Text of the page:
MLB international team gives booth to FOX
KANSAS CITY -- Matt Vasgersian passed the time during his unexpected break in Game 1 of the World Series on Tuesday night by brainstorming ways to booby-trap his friends' broadcast booth.
"In the end," Vasgersian said with a smile, "I decided against."
Vasgersian, a play-by-play man and studio host for MLB Network, is calling World Series games alongside Hall of Famer John Smoltz for Major League Baseball's international feed, which is sent to points around the world via the American Forces Network and other outlets. When the FOX broadcast was knocked off the air by an electronics failure in the fourth inning on Tuesday, the network briefly picked up the call of Vasgersian and Smoltz for its North American broadcast. An inning later, the FOX team of Joe Buck, Harold Reynolds and Tom Verducci moved into the international booth and took over.
Temporarily displaced, Vasgersian and Smoltz shifted to the empty FOX booth to continue following the game. After about two innings, FOX regained its feed and everyone returned to their original stations.
"Zero hard feelings," Vasgersian said. "John wasn't mad, either. We both get it."
Had Vasgersian ever been bumped from the broadcast booth before Tuesday?
"No, but I'll tell you what, I came close one time in Milwaukee," said Vasgersian, who once called Brewers games on television alongside analyst Bill Schroeder.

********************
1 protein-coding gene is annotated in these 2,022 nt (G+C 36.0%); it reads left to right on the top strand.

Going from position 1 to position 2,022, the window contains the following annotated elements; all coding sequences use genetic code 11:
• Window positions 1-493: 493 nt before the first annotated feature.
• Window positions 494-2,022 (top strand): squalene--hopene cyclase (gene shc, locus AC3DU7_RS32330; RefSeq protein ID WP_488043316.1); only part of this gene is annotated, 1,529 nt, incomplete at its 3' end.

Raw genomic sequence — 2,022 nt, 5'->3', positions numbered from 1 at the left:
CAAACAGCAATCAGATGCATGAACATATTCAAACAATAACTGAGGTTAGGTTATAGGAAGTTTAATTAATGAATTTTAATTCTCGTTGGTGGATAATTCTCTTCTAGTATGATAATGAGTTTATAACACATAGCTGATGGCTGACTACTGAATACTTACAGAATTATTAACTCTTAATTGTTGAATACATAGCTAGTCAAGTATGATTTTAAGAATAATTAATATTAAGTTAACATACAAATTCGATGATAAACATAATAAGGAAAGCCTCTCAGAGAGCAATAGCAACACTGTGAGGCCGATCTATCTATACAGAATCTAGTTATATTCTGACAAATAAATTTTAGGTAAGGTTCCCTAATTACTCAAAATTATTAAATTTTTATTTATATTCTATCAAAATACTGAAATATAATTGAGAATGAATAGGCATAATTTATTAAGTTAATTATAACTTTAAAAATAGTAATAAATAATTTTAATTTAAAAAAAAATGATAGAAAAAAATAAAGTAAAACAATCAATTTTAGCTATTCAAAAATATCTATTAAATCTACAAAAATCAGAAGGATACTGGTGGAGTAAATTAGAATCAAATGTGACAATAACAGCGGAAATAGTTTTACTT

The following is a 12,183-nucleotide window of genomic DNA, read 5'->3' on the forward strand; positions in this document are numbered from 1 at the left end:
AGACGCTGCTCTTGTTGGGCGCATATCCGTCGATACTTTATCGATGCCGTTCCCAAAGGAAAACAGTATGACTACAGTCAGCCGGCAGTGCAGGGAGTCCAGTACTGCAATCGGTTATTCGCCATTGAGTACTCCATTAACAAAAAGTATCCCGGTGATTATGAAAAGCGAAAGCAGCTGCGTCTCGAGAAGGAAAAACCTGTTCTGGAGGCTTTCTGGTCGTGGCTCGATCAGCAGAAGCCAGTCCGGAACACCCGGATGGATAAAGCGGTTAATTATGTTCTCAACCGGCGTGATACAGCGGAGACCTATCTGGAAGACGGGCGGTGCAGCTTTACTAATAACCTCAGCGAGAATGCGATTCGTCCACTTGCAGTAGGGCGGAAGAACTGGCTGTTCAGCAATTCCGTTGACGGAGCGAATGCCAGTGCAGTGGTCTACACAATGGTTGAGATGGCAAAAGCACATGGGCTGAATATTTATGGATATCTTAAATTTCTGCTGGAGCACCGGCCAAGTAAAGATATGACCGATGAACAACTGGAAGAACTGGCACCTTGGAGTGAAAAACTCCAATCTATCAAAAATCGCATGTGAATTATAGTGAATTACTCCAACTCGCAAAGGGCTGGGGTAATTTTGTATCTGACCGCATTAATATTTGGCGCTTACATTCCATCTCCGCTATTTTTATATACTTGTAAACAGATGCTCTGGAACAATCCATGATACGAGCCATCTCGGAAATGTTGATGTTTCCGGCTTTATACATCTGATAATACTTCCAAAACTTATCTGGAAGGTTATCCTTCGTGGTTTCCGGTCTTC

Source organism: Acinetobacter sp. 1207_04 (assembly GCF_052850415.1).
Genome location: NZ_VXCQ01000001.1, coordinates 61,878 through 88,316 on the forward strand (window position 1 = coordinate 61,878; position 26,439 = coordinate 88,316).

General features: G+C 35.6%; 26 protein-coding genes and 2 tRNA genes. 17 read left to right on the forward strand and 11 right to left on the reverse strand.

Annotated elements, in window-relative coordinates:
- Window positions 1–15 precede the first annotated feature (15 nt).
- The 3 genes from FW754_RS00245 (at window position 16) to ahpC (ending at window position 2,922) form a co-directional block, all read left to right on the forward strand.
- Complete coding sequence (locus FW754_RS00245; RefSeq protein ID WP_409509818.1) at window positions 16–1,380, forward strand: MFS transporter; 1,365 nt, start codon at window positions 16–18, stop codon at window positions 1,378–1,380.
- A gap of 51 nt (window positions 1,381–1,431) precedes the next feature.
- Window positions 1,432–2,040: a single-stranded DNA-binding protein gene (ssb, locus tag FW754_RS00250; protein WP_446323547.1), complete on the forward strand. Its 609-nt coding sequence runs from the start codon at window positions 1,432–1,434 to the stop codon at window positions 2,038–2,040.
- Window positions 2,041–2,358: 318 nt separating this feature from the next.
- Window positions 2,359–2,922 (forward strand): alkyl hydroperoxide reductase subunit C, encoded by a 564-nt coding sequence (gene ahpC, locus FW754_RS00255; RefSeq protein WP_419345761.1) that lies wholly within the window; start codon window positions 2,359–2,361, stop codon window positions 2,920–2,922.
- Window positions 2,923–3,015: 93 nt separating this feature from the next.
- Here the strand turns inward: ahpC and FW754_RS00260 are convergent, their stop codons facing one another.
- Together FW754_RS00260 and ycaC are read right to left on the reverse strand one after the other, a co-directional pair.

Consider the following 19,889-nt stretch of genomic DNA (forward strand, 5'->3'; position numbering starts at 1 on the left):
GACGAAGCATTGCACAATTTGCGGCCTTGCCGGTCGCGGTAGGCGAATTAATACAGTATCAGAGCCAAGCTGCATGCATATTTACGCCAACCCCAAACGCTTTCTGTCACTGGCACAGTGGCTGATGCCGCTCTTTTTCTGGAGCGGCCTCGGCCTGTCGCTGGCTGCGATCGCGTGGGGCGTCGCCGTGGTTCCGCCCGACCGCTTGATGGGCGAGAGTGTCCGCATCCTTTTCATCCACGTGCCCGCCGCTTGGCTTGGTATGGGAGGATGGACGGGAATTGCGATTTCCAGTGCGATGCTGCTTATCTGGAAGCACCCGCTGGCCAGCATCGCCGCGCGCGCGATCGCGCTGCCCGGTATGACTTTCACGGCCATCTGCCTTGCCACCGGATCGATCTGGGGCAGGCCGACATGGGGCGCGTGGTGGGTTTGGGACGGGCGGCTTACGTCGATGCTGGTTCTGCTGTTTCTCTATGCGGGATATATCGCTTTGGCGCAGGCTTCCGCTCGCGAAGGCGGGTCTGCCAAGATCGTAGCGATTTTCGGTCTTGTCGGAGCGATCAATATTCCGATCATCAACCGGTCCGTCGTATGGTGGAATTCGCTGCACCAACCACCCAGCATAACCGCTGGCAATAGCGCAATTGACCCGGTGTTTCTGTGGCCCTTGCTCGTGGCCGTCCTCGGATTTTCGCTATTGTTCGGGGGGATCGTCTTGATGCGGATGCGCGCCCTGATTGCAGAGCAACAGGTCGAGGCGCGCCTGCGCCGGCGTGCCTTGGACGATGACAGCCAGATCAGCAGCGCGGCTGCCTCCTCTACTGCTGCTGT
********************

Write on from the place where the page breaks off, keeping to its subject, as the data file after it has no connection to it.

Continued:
"We were in L.A. doing a game, and they had a charity Hollywood all-star softball game afterward. I knew Jimmy Kimmel a little bit at the time, and I thought it would be funny to have him and 'Super Dave' Osborne [comedian Bob Einstein] come up and call an inning. And my dumb idea was, I thought it would be funny if we came back from break and it was them doing the game, with no announcement or anything."
The plan went awry. Chan Ho Park was pitching for the Dodgers that day, and Kimmel and Einstein almost immediately launched into an inappropriate riff about Korean cuisine.
"I stood in the back of the booth with my hand on my face, like, 'Oh my gosh,'" Vasgersian said. "It didn't go over well. That was as close as I'd ever come from being removed from a telecast."